When I Googled the ranch name and address provided, I found it was a 2-section place with a federal allotment. The price is $3.5 million. Are cheap cattle forcing the sale of a place like that? The pro letters are full of complaints about the disappearance of family farmers, the demise of rural communities and the ever-shrinking cow herd.

They all presume—I’ve seen not one of them offer convincing evidence—that cheap cattle prices have caused that and that the cheap cattle have been caused by packer concentration and processors “ill-gotten gains.” There is no mention of the draw of multi-million dollar paydays.

Please. Do the same thing I did. Take a random sample of the responses. See if it doesn’t strike you the same way it does me. Like I said, my reading is that a preponderance of the beef industry strongly opposes these regulations.

Not that it matters. The smart boys in D.C. told me months ago this whole public comment period was just kabuki designed to provide cover for GIPSA’s controversial administrator to do what he wanted to do when he took the job. There’s no law telling him he has to read the responses, much less give them fair consideration.

My bet: The Administration thinks “we need to adopt these regulations so we can see what’s in them.”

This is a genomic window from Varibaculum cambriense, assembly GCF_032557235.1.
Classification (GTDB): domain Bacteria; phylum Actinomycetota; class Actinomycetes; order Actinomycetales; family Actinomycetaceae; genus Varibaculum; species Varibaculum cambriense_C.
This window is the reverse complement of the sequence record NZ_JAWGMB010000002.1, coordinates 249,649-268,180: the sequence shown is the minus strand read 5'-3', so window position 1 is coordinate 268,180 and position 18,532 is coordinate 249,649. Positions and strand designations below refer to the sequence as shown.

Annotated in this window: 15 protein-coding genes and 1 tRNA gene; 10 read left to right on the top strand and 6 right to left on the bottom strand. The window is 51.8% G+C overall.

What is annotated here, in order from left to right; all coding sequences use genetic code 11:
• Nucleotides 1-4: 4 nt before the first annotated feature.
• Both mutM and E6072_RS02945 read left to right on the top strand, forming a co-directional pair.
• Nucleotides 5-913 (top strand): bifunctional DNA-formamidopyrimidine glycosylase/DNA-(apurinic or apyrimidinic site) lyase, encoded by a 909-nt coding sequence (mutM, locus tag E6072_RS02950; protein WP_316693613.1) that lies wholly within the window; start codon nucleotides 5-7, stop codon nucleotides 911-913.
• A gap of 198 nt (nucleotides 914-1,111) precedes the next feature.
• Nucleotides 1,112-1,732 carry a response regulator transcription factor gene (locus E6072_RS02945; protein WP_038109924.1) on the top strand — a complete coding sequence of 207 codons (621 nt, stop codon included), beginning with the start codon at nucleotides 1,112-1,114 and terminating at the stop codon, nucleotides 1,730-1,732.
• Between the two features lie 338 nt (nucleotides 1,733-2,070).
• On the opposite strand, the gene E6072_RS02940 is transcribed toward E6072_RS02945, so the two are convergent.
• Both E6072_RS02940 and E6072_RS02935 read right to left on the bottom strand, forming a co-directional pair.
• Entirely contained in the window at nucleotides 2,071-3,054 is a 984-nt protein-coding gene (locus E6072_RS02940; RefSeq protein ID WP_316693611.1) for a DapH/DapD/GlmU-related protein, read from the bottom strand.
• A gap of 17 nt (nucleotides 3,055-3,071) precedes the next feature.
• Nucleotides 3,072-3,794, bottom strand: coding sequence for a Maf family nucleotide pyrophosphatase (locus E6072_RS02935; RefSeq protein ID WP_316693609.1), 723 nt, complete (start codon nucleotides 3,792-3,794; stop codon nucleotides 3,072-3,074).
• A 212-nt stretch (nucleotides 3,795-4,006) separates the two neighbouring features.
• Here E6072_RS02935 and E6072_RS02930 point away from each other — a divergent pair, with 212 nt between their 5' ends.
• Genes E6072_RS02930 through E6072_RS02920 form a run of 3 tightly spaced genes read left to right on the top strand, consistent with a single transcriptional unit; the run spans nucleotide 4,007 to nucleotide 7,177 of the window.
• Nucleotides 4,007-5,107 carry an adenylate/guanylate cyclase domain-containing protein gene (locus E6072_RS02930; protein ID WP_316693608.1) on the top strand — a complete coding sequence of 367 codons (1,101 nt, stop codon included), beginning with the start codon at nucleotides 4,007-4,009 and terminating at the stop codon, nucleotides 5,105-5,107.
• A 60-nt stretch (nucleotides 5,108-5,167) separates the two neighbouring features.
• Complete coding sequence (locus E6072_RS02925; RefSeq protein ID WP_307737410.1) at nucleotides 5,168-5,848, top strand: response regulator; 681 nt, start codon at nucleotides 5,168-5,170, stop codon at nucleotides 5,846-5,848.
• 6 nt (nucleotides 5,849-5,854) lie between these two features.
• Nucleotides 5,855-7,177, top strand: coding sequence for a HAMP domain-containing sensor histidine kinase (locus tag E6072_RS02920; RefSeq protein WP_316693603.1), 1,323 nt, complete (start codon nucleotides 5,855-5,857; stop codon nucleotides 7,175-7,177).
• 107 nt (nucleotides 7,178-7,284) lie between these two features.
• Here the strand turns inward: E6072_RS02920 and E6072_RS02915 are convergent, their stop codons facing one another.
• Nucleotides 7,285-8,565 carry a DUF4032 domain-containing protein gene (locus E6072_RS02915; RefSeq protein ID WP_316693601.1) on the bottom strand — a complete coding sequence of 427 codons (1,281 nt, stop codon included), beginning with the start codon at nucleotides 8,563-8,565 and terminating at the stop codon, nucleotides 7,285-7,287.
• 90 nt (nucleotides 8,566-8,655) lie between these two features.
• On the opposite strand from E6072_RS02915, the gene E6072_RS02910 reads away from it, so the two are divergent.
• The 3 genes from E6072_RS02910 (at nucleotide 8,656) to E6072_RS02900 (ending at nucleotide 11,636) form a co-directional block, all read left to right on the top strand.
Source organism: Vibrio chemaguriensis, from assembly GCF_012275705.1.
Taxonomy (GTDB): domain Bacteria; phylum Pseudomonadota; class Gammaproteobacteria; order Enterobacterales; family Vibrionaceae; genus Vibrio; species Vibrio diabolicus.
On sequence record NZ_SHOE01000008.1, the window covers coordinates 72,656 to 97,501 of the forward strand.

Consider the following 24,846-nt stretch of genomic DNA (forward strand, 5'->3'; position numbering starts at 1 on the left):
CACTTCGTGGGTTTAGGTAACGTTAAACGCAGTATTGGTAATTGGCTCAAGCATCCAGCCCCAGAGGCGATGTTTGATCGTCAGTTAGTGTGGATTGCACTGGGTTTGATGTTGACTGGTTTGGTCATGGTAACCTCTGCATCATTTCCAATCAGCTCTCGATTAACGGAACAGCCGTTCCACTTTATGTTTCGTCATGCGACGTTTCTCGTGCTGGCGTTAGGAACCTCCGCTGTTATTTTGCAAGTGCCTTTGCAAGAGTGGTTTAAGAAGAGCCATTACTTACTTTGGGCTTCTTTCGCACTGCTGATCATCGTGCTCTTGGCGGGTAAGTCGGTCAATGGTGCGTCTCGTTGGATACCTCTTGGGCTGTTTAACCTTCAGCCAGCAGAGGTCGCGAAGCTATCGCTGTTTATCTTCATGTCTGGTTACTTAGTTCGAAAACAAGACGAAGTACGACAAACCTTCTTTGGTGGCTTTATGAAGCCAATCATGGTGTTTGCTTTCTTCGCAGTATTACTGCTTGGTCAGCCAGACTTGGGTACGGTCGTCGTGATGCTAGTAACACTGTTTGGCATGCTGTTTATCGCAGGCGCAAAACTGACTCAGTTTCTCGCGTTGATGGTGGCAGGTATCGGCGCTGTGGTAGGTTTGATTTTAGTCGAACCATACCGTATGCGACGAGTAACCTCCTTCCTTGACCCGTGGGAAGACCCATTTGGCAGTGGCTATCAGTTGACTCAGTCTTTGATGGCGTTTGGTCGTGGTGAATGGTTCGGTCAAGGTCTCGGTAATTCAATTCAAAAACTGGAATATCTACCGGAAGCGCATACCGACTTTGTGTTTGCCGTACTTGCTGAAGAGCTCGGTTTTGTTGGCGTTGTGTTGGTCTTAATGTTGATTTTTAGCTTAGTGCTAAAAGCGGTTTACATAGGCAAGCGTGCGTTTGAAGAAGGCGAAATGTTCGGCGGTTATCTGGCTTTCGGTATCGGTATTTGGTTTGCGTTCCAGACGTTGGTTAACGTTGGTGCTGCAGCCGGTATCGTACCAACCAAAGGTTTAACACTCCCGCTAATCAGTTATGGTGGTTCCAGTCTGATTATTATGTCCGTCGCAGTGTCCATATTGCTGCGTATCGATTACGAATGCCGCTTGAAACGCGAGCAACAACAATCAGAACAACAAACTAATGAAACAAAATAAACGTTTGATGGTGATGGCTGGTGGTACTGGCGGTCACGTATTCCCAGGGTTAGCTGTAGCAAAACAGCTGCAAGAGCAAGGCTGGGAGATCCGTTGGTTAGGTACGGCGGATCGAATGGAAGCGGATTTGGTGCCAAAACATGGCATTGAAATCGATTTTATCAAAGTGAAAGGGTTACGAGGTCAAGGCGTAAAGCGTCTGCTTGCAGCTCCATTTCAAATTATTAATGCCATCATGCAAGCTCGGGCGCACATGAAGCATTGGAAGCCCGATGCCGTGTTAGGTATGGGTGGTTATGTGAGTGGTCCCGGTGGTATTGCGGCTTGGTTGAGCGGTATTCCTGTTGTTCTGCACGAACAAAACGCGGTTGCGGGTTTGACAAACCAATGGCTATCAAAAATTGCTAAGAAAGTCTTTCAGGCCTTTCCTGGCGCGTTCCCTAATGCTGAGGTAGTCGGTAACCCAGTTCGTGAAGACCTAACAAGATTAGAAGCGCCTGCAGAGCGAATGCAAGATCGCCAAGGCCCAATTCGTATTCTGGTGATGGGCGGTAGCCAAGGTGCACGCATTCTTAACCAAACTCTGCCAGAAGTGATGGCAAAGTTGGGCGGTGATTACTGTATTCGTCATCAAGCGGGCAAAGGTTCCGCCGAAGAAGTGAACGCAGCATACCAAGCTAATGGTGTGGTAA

Eastern Livestock’s Bond

Nov 16, 2010

After my post yesterday about Eastern Livestock, in which I cited a rumor about the size of the company’s bond, John Robinson at the Western Livestock Journal sent me a note pointing out that GIPSA maintains a website listing the bonds maintained by traders. http://archive.gipsa.usda.gov/psp/dealersBOC_list.pdf

Sure enough, it shows Eastern right at $875,000—vs. more than $80 million in bounced checks and apparently $120 million floating.

I'm going to tell you everything I know about bonding requirements after 55 years of buying and selling livestock and 40 plus years of writing about it. Are you ready? You got time?

Zip. Zero. 

I have always trusted the system. I harvest some cattle, I haul them to the bonded sale or sell them to a bonded order buyer or haul them to bonded feedyard and sell them to a bonded packer and wait, naively, I guess, for my check. I buy some cattle, I write a check and figure I’ve got title to some cattle.